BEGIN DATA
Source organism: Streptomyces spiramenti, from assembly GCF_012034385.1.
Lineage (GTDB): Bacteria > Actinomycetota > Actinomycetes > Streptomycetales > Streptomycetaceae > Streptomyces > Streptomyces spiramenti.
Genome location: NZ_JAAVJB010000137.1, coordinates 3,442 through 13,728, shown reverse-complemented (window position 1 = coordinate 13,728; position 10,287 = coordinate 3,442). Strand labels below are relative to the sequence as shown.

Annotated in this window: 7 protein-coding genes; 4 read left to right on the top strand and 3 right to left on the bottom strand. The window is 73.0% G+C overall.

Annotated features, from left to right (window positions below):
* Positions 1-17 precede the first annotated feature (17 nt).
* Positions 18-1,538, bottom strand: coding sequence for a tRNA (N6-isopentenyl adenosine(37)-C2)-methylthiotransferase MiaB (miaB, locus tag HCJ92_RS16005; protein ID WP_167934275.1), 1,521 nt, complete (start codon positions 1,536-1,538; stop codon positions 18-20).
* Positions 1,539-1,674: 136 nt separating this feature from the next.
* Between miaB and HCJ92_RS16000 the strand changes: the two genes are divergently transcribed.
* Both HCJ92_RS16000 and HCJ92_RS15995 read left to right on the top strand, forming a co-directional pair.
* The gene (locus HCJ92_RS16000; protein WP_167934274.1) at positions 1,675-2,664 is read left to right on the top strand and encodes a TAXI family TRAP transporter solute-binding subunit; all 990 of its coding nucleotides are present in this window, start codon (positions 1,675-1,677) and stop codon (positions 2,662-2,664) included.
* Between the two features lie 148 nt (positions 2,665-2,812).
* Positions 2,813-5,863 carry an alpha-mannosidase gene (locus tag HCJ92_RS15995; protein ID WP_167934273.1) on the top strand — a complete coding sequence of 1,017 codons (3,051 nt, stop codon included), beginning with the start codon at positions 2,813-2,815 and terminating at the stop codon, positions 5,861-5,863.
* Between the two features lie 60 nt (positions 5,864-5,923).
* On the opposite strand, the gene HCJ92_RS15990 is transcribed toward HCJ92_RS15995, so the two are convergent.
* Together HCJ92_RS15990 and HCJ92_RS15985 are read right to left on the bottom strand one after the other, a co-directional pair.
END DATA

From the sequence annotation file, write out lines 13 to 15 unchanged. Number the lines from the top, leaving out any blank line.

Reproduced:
* Positions 2,813-5,863 carry an alpha-mannosidase gene (locus tag HCJ92_RS15995; protein ID WP_167934273.1) on the top strand — a complete coding sequence of 1,017 codons (3,051 nt, stop codon included), beginning with the start codon at positions 2,813-2,815 and terminating at the stop codon, positions 5,861-5,863.
* Between the two features lie 60 nt (positions 5,864-5,923).
* On the opposite strand, the gene HCJ92_RS15990 is transcribed toward HCJ92_RS15995, so the two are convergent.